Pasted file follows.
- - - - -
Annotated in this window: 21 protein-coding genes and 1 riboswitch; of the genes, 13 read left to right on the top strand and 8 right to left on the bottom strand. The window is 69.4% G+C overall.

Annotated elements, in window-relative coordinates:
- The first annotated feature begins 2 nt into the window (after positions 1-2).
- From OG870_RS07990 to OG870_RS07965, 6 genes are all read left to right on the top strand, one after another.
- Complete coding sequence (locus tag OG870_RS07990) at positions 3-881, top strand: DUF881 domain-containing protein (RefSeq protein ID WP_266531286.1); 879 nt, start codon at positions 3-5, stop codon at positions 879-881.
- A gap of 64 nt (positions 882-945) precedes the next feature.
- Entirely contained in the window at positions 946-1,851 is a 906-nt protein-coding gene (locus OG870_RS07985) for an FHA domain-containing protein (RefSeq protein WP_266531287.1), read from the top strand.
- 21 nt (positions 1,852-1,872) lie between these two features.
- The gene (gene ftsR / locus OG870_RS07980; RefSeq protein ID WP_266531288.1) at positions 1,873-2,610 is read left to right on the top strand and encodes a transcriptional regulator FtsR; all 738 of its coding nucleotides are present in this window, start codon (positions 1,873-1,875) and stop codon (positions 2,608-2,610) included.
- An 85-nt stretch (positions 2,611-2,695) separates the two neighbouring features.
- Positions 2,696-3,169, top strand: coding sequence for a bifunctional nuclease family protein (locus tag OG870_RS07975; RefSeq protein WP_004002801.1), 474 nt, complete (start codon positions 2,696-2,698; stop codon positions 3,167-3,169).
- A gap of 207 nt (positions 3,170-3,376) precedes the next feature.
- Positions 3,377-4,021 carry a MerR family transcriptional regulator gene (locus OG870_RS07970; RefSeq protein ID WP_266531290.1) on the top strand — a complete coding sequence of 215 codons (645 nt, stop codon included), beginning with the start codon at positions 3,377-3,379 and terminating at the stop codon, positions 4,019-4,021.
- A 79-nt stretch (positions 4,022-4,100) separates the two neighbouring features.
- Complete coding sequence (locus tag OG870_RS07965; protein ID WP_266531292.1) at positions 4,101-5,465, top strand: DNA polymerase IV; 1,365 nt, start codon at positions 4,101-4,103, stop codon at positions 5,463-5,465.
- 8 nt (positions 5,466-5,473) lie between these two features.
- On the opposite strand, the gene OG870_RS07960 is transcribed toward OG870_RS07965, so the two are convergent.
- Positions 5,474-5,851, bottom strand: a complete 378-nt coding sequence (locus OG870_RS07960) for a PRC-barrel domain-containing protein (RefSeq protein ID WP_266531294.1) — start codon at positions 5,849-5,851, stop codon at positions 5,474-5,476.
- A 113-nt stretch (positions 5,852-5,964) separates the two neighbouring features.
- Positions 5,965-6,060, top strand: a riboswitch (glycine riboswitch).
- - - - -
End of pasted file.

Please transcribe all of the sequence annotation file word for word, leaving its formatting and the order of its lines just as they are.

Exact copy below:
Annotated in this window: 21 protein-coding genes and 1 riboswitch; of the genes, 13 read left to right on the top strand and 8 right to left on the bottom strand. The window is 69.4% G+C overall.

Annotated elements, in window-relative coordinates:
- The first annotated feature begins 2 nt into the window (after positions 1-2).
- From OG870_RS07990 to OG870_RS07965, 6 genes are all read left to right on the top strand, one after another.
- Complete coding sequence (locus tag OG870_RS07990) at positions 3-881, top strand: DUF881 domain-containing protein (RefSeq protein ID WP_266531286.1); 879 nt, start codon at positions 3-5, stop codon at positions 879-881.
- A gap of 64 nt (positions 882-945) precedes the next feature.
- Entirely contained in the window at positions 946-1,851 is a 906-nt protein-coding gene (locus OG870_RS07985) for an FHA domain-containing protein (RefSeq protein WP_266531287.1), read from the top strand.
- 21 nt (positions 1,852-1,872) lie between these two features.
- The gene (gene ftsR / locus OG870_RS07980; RefSeq protein ID WP_266531288.1) at positions 1,873-2,610 is read left to right on the top strand and encodes a transcriptional regulator FtsR; all 738 of its coding nucleotides are present in this window, start codon (positions 1,873-1,875) and stop codon (positions 2,608-2,610) included.
- An 85-nt stretch (positions 2,611-2,695) separates the two neighbouring features.
- Positions 2,696-3,169, top strand: coding sequence for a bifunctional nuclease family protein (locus tag OG870_RS07975; RefSeq protein WP_004002801.1), 474 nt, complete (start codon positions 2,696-2,698; stop codon positions 3,167-3,169).
- A gap of 207 nt (positions 3,170-3,376) precedes the next feature.
- Positions 3,377-4,021 carry a MerR family transcriptional regulator gene (locus OG870_RS07970; RefSeq protein ID WP_266531290.1) on the top strand — a complete coding sequence of 215 codons (645 nt, stop codon included), beginning with the start codon at positions 3,377-3,379 and terminating at the stop codon, positions 4,019-4,021.
- A 79-nt stretch (positions 4,022-4,100) separates the two neighbouring features.
- Complete coding sequence (locus tag OG870_RS07965; protein ID WP_266531292.1) at positions 4,101-5,465, top strand: DNA polymerase IV; 1,365 nt, start codon at positions 4,101-4,103, stop codon at positions 5,463-5,465.
- 8 nt (positions 5,466-5,473) lie between these two features.
- On the opposite strand, the gene OG870_RS07960 is transcribed toward OG870_RS07965, so the two are convergent.
- Positions 5,474-5,851, bottom strand: a complete 378-nt coding sequence (locus OG870_RS07960) for a PRC-barrel domain-containing protein (RefSeq protein ID WP_266531294.1) — start codon at positions 5,849-5,851, stop codon at positions 5,474-5,476.
- A 113-nt stretch (positions 5,852-5,964) separates the two neighbouring features.
- Positions 5,965-6,060, top strand: a riboswitch (glycine riboswitch).